I enjoy spending winter days inside a bush hut. While the cold wind blows outside and the rain pelts down on the tin roof, I’m happy curled up in front of the fire with a good book and hot cup of tea. Sadly this doesn’t happen often these days. Instead, I usually get dragged outside by my five-year-old who has the attention span of a goldfish and is susceptible to cabin fever. But I still enjoy it.

I forget how much fun it can be exploring the bush in the rain like we did as kids. Raindrops glisten on shiny bright green leaves. Birds come out to sing. Boots squelch underfoot as you jump from puddle to puddle. It feels fresh and invigorating.

And there are good reasons to venture outside in winter – we can get SAD otherwise. Seasonal Affective Disorder (SAD) is a type of depression related to seasonal changes. It tends to rear its head in winter making us feel moody and lack energy. Scientists think the drop in sunlight hours affects our body clock which brings on SAD. Unlike some parts of the world, New Zealand has pretty good sunlight hours in winter so make sure you venture outside when the sun is out.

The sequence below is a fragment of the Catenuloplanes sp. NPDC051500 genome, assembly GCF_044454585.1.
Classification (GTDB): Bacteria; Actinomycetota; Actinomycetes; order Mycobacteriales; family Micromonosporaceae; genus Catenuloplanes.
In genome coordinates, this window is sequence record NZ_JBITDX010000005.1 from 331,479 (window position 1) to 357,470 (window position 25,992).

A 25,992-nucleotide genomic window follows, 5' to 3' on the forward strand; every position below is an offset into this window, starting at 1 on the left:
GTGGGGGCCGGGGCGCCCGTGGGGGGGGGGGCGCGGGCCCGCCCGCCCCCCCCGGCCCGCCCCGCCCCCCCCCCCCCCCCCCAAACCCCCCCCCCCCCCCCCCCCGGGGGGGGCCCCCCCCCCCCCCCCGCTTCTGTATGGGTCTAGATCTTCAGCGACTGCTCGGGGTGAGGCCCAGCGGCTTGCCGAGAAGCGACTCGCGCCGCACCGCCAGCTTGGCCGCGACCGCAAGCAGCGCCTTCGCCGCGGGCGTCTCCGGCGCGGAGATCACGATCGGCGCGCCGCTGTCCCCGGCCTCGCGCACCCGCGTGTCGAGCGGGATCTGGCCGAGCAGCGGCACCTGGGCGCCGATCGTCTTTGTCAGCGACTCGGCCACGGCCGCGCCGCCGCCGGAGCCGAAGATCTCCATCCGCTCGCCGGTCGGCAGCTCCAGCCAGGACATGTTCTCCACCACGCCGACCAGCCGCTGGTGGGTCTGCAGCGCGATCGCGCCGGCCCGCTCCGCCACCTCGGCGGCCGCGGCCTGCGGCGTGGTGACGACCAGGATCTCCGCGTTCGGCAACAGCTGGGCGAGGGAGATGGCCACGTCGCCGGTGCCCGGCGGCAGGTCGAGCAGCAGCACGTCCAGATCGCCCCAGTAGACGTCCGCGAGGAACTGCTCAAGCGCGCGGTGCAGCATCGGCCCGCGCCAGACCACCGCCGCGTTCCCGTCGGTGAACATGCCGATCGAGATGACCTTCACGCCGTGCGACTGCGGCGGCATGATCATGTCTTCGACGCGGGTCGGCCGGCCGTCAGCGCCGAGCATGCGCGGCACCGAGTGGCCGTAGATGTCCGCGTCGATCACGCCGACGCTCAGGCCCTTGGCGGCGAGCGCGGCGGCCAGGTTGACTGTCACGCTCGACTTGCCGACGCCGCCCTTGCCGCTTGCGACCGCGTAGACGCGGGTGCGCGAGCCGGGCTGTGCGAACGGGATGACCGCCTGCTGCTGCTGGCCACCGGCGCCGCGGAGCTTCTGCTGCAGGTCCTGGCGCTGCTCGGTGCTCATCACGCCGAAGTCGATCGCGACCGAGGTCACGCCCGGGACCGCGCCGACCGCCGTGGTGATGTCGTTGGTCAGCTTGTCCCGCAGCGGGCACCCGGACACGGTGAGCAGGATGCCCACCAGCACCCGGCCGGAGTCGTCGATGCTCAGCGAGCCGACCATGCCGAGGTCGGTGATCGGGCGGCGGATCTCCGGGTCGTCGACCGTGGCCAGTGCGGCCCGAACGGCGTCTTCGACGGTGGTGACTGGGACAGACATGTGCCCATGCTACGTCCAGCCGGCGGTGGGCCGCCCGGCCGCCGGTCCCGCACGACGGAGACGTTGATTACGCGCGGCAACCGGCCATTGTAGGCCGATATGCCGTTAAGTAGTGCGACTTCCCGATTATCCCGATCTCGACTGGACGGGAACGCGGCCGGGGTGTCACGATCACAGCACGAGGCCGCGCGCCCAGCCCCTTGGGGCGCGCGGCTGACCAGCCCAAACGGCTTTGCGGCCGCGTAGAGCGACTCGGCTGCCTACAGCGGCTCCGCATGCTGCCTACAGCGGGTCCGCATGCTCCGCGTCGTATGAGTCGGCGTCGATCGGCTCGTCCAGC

Sunshine also allows our bodies to produce vitamin D – an essential vitamin for bone development and building up our immune systems. Good immunity is key to staying healthy over winter and getting outside is a great way to decrease the chance of catching germs from stuffy classrooms and offices!

The good news is you don’t have to venture far to get your winter nature fix. Our friends in the Manawatu at Palmy Dirty Thirty (a parent- led initiative encouraging children to spend more time outdoors) have a great list of ideas for kids to do in the backyard or your local park. Of course, top of the list is a Peppa Pig favourite – puddle jumping! Other ideas include flying a kite, toasting marshmallows on a fire and bug hunting.

If you’re feeling a bit more adventurous, Mount Holdsworth, Kiriwhakapapa, Carter Scenic Reserve and Fensham Reserve are great spots for short family walks.

Wherever you choose to go, make sure you are prepared. New Zealand’s weather is always changeable so check the forecast. MetService has one specifically for the Tararua Forest Park. Warm clothing and a decent raincoat are a must too. If you are heading out for a bush walk, the Mountain Safety Council has a fantastic guide for planning your trip.

And the best thing about getting your winter nature fix? Arriving home to the warm fire and a hot cup of tea!

Story and photography by Rebecca Jamieson.